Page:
Fruit and vegetable importer Paul Begley will have to wait a little longer to find out what his new sentence will be for running a tax scam on garlic.
The Court of Criminal Appeal last month ruled his original 6-year jail term was excessive but now wants further time to consider what sentence would be appropriate.
Having heard brief submissions from the DPP and Paul Begley’s lawyers, presiding judge Mr. Justice Liam McKechnie said the court would give a decision pretty soon.
The disqualified businessman of Begley Brothers Ltd., Blanchardstown in Dublin was sent to prison last March by Judge Martin Nolan at Dublin Circuit Criminal Court.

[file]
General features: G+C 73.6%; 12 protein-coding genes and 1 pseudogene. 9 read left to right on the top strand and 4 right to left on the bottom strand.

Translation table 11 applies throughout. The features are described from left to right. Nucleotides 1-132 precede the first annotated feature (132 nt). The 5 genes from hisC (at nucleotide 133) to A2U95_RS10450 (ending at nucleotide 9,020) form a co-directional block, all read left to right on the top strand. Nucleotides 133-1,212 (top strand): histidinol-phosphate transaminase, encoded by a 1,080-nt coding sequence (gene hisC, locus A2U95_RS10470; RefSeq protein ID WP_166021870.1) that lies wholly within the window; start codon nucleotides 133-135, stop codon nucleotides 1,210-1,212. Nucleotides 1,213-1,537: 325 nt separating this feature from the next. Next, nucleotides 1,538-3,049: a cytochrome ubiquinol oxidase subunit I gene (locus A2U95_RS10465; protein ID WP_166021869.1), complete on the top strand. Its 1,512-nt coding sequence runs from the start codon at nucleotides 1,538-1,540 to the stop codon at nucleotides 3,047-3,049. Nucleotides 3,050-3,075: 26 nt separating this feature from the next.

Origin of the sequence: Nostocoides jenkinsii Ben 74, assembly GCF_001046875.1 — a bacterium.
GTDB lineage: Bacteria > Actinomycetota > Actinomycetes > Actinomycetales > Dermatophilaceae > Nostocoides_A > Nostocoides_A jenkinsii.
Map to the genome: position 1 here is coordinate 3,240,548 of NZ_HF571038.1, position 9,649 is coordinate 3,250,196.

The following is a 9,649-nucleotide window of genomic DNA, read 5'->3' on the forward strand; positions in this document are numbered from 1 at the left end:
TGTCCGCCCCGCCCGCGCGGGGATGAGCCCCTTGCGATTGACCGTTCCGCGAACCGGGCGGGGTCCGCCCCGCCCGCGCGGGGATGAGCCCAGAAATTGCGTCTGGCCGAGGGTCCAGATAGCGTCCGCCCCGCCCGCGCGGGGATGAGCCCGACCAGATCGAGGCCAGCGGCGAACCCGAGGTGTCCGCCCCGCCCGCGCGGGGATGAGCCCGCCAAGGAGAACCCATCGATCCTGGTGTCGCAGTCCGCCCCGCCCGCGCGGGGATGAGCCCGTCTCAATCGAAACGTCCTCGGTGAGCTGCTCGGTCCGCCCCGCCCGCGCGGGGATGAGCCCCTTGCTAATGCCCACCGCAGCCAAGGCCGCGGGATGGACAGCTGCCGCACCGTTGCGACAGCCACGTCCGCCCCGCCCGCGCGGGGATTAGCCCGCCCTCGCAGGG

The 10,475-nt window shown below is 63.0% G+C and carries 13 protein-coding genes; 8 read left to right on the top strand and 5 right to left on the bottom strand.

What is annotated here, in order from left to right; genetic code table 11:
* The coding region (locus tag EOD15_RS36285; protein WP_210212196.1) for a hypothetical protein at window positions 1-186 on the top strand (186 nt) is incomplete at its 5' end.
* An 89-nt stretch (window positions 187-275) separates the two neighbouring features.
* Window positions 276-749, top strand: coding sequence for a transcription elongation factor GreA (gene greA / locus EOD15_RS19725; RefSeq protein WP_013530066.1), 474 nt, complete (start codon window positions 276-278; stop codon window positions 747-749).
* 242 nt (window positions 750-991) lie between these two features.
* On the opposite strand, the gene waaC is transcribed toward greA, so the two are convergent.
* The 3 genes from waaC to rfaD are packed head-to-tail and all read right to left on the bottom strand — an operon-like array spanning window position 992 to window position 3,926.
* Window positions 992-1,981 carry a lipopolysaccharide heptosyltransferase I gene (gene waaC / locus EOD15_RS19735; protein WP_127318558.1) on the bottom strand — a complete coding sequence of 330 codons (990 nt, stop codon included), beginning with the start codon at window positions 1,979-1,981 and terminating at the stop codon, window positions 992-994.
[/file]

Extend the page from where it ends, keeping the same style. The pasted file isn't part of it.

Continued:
He had pleaded guilty to 4 sample counts of evading customs duty between September 2003 and October 2007.
Paying off Revenue settlement
While the maximum sentence for the offence is 5 years in prison or a fine of 3-times the value of the goods, Judge Martin Nolan imposed the maximum term on one count and a consecutive 1 year sentence on another count.
This was found to be disproportionate on appeal as it did not fully account for Paul Begley’s remorse and co-operation with customs.
The 47-year-old is currently paying off a €1.6 million settlement with the Revenue Commissioners.
The scam involved having containers of garlic imported from China labelled as apples to avoid paying the exceptionally high duty on garlic.
The businessman had a large crowd of supporters in court for today’s hearing.
He will remain in custody while the court considers his new sentence.